Nov 10, 2023

Navigating Troubled Waters: Lessons from the Blankstone Sington Limited situation and the roadmap for wealth managers in distress

The recent entry of Liverpool-based investment management and stock brokerage firm Blankstone Sington Limited into special administration has sent ripples throughout the wealth management market in the UK, triggering a wave of concern among investors, rival firms and third-party fund managers alike.

Investors are likely to have been left questioning the security of their underlying investments during a special administration process and other firms may well be fearing that this will rock confidence in their activities, especially given the volatile macro environment in which this market finds itself.

Traditionally a firm with an equities focus, Blankstone Sington, like many wealth managers, recently diversified its approach to take advantage of the growth in the alternatives’ sector especially commercial real estate securities. Their story underscores the importance of preparedness and vigilance at a time when stakeholders must remain attuned to liquidity issues, best practice in fund management, and prioritizing the protection of investor interests. It is also a reminder that it is a wise precaution to understand the special regulatory considerations that apply in insolvency situations relating to financial firms. As such, the Blankstone predicament offers various lessons to others in this space.  

Facing financial issues

Blankstone is authorised and regulated by the Financial Conduct Authority (“FCA”) and is a member of the London Stock Exchange. Accordingly, the firm is required to comply with the General Prudential Sourcebook (GENPRU) and the Prudential Sourcebook for Investment Firms (IFPRU) as well as the EU Capital Requirements Regulation (CPR).

Prior to its financial downfall, Blankstone managed investments in excess of £470 million on behalf of its clients and counted HNW private individuals, charity trustees and institutions amongst its client base. Pre-pandemic it was an award-winning wealth manager, priding itself on “a robust investment management process that delivered outstanding performance versus peers” and “a differentiated offering to larger investment houses”.  

Wealth management firms are now an integral part of the financial landscape in the UK, offering investors with the appropriate risk appetite attractive opportunities to diversify their portfolios. However, recent economic turbulence has meant some firms have experienced severe financial challenges.

When facing financial issues the board of a wealth management firm must consider various steps in order to address the situation and potentially achieve financial recovery, if possible. It is crucial to be proactive in addressing any financial issues, to cooperate closely with regulatory authorities, and to take the necessary steps to protect clients’ interests. These steps include:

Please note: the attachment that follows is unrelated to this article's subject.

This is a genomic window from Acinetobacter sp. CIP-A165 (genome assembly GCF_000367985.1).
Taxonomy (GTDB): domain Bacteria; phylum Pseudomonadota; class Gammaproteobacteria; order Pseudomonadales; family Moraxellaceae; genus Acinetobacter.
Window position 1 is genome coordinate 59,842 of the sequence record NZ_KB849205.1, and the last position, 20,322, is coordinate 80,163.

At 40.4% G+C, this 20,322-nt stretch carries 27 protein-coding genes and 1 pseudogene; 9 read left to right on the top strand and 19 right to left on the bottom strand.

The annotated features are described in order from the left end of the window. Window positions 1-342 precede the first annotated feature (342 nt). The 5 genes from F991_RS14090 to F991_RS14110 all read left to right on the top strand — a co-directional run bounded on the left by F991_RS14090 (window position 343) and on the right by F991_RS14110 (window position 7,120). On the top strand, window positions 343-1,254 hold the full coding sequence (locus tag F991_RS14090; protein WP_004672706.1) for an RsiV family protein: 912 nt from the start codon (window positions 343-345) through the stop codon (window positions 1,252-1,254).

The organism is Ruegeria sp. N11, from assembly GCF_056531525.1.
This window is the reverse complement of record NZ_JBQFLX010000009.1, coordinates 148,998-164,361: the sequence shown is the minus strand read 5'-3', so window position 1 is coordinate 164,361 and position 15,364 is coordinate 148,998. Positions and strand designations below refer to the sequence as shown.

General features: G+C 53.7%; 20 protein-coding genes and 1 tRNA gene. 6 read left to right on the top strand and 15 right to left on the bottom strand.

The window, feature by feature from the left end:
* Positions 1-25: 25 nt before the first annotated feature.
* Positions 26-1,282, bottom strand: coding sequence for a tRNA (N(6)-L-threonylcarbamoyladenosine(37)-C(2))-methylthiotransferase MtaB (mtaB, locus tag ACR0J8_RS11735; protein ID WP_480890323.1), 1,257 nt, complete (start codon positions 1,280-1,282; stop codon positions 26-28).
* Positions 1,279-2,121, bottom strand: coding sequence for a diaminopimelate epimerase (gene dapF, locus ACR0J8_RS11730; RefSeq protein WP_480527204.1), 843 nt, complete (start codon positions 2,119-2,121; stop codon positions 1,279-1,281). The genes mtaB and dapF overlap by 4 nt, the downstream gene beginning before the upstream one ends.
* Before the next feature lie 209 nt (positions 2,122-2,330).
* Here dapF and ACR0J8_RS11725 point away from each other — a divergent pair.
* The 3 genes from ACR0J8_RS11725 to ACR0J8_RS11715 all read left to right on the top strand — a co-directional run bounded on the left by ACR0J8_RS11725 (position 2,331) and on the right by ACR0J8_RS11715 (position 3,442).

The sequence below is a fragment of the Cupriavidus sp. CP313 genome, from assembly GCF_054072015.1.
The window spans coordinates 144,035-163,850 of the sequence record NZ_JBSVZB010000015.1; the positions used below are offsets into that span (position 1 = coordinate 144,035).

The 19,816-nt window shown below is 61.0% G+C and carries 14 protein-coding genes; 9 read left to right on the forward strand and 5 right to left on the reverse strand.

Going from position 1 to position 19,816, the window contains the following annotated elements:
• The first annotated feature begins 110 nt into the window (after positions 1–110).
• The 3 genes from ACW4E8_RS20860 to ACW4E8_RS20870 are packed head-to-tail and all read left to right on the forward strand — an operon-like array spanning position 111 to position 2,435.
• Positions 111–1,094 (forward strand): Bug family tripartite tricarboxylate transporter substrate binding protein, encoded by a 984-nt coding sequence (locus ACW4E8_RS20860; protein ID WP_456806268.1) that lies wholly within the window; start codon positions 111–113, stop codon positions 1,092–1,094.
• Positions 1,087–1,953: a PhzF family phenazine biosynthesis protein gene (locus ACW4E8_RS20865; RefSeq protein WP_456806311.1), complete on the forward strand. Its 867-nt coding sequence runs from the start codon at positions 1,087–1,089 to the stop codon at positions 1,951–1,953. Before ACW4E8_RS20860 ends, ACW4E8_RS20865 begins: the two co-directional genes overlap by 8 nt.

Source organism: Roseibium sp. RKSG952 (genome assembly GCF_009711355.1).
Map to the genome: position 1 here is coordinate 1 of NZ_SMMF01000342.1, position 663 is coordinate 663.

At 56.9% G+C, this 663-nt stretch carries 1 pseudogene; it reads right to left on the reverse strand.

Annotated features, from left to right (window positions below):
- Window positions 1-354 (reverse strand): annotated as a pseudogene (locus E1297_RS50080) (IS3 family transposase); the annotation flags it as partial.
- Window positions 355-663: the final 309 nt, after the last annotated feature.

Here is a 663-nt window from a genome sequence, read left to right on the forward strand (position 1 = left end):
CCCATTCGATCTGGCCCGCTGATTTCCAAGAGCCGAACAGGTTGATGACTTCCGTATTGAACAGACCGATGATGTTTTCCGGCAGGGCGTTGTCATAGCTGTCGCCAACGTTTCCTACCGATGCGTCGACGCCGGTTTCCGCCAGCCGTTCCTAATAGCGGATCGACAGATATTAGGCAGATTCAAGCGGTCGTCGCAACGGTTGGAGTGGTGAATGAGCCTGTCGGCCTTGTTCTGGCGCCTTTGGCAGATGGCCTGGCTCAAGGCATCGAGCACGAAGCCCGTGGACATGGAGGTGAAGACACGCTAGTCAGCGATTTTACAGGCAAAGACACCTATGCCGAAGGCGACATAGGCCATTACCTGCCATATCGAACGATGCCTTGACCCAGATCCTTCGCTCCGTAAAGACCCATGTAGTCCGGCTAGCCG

1. Financial assessment: A thorough financial assessment should be conducted to understand the extent of the issues and their causes. This should include reviewing financial statements, cash flow, and balance sheets.
  2. Regulatory compliance: Ensure that the firm complies with all relevant regulatory requirements. This may involve revisiting compliance procedures and addressing any past violations.
  3. Engage with the regulator: Investment firms must adhere to the regulatory framework set out by the FCA. Compliance with the FCA's rules and requirements is essential for navigating financial difficulties and maintaining investor trust. The board must contact the FCA to inform them of the financial issues and discuss potential actions that may be required to ensure compliance with regulatory obligations.

    The Blankstone case exemplifies the importance of prompt engagement with the regulator when financial issues arise. The FCA intervened in Autumn 2021, when the firm flagged the loss of several key staff members which the firm was concerned would impact upon its ability to provide a normal standard of service. It was agreed that the firm would be temporarily restricted from (i) disposing of assets without written consent of the FCA; (ii) accepting new client money and custody assets from existing clients; and (iii) opening accounts for new clients without permission. These special measures were intended to help reassure clients that their assets remain safe and continue to be held in full accordance with the FCA’s rules.